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#7 JudyN-M

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Posted 14 September 2010 - 12:31 PM

The paper-clay is great for you when you are making the clay branches, but fired paper-clay is going to be the same strength or even less strong than regular clay. Since you are losing the branch surface when you cover it with clay or slip anyway, why not sculpt them out of paper-clay directly. You can start with a fuzzy yarn dipped in paper-clay slip which will be strong enough to hold the shape as you work on it. The fuzzy yarn strengthens the "branch" as you work on it and then burns out creating a matrix inside that retains strength. This is a trick I learned from a paper-clay workshop from Potters Council with Rosette Gault and Graham Hay. Or, better yet, why not incorporate those wonderful contorta branches into a mixed media piece with unfired paper-clay? See an example of one where I did just that in this community image which I just posted.

#8 Isculpt

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Posted 20 September 2010 - 11:21 PM

Cjris is right. Mkke some paper clay slip and dip your branches in that..building up layers of thickness. For a decent quantity you can get a bag of cellulose from the hardware store (blown -in insulation) and ad that to a clay body ...scraps soaked and blended into a slip consistency. Then ad the cellulose. Try for a mix of 15-25% cellulose to what you think your dry clay amount of the slip would be. Guesstimate volume.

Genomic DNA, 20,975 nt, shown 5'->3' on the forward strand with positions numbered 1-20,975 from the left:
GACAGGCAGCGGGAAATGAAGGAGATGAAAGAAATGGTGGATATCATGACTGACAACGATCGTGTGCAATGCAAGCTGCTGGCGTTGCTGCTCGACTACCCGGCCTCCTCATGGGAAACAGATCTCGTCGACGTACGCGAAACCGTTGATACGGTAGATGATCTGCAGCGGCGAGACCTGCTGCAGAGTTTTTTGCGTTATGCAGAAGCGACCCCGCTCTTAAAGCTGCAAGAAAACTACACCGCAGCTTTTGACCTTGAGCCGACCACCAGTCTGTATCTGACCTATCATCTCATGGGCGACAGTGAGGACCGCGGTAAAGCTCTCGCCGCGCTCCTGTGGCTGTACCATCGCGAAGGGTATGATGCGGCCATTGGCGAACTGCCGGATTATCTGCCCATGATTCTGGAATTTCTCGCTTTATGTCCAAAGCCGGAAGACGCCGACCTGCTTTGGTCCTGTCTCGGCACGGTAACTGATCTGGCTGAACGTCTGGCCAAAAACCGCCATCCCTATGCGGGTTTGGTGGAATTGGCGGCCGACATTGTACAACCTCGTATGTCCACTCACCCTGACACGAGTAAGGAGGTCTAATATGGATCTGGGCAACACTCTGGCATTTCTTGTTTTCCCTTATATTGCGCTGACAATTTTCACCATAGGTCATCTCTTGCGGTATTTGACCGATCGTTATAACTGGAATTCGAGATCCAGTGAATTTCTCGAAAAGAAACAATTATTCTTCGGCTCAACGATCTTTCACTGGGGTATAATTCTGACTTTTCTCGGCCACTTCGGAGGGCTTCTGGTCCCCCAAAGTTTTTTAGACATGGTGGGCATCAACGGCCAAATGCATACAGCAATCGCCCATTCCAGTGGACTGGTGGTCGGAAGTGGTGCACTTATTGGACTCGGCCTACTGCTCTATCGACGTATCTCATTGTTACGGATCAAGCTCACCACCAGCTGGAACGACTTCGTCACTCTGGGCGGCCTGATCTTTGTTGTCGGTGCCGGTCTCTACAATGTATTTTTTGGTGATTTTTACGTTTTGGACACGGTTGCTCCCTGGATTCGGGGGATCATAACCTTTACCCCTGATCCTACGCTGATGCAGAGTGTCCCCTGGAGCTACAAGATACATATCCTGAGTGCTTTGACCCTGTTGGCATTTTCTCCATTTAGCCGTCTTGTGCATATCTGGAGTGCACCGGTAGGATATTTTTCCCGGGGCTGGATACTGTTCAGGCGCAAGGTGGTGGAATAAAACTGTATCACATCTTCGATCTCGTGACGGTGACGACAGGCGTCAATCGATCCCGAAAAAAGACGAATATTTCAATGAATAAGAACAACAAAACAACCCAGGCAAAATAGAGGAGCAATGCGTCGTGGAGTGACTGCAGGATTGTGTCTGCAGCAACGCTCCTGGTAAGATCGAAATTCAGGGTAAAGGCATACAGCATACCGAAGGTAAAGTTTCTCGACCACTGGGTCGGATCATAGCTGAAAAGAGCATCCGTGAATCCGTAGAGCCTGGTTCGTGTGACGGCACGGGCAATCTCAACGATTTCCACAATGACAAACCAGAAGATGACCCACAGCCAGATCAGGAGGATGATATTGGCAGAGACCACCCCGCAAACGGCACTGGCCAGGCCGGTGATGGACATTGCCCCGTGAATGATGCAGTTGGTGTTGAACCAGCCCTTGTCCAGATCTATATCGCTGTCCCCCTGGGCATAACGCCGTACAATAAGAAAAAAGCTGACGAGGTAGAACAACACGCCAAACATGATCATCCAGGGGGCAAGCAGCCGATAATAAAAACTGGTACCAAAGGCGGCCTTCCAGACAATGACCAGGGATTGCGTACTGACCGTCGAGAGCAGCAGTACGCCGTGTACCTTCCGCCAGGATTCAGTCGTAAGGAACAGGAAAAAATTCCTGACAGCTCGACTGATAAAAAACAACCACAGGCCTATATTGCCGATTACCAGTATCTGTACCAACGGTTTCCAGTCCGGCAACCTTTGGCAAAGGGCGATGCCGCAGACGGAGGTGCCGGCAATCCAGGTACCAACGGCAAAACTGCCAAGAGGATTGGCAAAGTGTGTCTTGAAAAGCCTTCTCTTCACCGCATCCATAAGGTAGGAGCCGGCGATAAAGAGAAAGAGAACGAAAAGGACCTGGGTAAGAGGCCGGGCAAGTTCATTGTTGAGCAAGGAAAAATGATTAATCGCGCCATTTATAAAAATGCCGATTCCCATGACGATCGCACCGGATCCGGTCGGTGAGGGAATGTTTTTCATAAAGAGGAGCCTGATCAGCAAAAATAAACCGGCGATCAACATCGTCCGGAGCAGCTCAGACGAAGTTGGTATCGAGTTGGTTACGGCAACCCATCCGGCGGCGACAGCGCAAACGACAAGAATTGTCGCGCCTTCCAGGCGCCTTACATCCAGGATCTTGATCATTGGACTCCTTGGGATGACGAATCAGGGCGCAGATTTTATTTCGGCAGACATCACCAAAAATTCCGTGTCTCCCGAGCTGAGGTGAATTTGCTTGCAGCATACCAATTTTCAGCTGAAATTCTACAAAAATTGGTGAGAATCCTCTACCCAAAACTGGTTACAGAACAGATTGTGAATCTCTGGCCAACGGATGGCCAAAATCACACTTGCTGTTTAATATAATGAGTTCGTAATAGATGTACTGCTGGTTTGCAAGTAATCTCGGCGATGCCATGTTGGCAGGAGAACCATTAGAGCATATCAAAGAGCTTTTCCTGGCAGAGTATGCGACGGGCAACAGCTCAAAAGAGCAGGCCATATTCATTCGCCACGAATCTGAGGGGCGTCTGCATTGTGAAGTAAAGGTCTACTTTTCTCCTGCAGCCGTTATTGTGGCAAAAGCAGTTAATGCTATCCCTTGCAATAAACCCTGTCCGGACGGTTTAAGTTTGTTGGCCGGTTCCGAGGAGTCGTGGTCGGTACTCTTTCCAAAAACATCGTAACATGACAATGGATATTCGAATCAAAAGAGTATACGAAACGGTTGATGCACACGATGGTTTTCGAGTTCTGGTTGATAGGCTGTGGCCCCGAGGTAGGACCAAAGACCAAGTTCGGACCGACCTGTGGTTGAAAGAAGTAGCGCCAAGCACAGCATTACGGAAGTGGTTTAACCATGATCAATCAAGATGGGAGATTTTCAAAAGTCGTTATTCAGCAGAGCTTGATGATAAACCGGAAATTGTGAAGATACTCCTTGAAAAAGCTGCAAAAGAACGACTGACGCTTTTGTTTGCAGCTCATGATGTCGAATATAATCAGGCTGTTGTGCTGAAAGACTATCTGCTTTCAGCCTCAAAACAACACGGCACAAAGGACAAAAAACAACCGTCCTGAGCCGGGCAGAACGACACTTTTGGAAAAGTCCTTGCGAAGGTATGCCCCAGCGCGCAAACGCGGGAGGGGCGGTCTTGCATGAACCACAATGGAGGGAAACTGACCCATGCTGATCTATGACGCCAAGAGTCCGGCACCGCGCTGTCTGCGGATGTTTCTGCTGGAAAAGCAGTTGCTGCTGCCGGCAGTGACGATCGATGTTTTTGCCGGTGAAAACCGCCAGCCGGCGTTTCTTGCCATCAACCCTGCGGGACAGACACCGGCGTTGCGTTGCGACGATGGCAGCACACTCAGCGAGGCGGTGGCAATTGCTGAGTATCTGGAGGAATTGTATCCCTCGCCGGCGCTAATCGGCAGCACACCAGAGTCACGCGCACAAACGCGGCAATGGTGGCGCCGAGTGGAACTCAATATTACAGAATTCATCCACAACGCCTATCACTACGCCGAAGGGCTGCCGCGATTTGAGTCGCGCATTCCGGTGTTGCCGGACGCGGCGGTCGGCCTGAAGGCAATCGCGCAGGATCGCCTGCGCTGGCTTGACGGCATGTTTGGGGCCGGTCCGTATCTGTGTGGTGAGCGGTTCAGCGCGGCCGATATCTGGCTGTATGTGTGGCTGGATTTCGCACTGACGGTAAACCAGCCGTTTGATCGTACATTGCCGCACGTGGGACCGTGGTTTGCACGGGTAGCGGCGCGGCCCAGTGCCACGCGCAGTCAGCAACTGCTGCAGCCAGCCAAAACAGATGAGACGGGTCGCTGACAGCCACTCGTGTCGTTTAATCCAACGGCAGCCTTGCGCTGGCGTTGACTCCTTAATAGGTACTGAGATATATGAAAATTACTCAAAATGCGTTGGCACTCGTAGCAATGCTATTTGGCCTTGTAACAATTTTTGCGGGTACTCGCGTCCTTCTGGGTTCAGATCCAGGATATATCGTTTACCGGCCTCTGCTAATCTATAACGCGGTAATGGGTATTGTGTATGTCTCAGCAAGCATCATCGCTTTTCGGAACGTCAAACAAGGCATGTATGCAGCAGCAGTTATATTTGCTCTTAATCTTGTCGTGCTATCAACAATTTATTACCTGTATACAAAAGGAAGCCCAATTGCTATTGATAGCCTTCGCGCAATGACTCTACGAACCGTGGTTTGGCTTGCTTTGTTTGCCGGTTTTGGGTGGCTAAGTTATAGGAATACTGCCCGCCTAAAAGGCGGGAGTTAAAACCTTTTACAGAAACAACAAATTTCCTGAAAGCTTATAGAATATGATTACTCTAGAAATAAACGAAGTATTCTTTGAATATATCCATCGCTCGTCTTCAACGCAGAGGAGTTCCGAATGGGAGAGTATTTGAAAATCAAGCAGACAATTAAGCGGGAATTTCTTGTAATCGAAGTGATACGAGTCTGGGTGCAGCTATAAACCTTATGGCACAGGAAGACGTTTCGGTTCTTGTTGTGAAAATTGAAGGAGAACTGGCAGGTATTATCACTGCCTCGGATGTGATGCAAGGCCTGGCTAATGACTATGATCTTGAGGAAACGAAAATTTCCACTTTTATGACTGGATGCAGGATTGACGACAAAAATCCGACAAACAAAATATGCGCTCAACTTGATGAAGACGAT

Marcia


Thanks for the suggestions. I am using paperclay, both purchased and homemade, but I haven't tried using it as a slip...

#9 Isculpt

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Posted 20 September 2010 - 11:32 PM

The paper-clay is great for you when you are making the clay branches, but fired paper-clay is going to be the same strength or even less strong than regular clay. Since you are losing the branch surface when you cover it with clay or slip anyway, why not sculpt them out of paper-clay directly. You can start with a fuzzy yarn dipped in paper-clay slip which will be strong enough to hold the shape as you work on it. The fuzzy yarn strengthens the "branch" as you work on it and then burns out creating a matrix inside that retains strength. This is a trick I learned from a paper-clay workshop from Potters Council with Rosette Gault and Graham Hay. Or, better yet, why not incorporate those wonderful contorta branches into a mixed media piece with unfired paper-clay? See an example of one where I did just that in this community image which I just posted.


Thanks for all of your thoughts on the subject! I'm not sure I understand the difference between using a fuzzy yarn or the actual contorta branch in the finished piece, since they both leave a hollowed out interior. Thank you for sharing your mixed media piece. A sculptor friend calls me a "purist", but I want to create branches from clay rather than add real branches. I know the real ones are probably more durable, but I just like the idea of faux branches! The reason that I build around the contorta branch rather than sculpting the branches directly is that I like the four-directions twists and turns of the contorta, and I can't seem to get that exact look without a base to build on.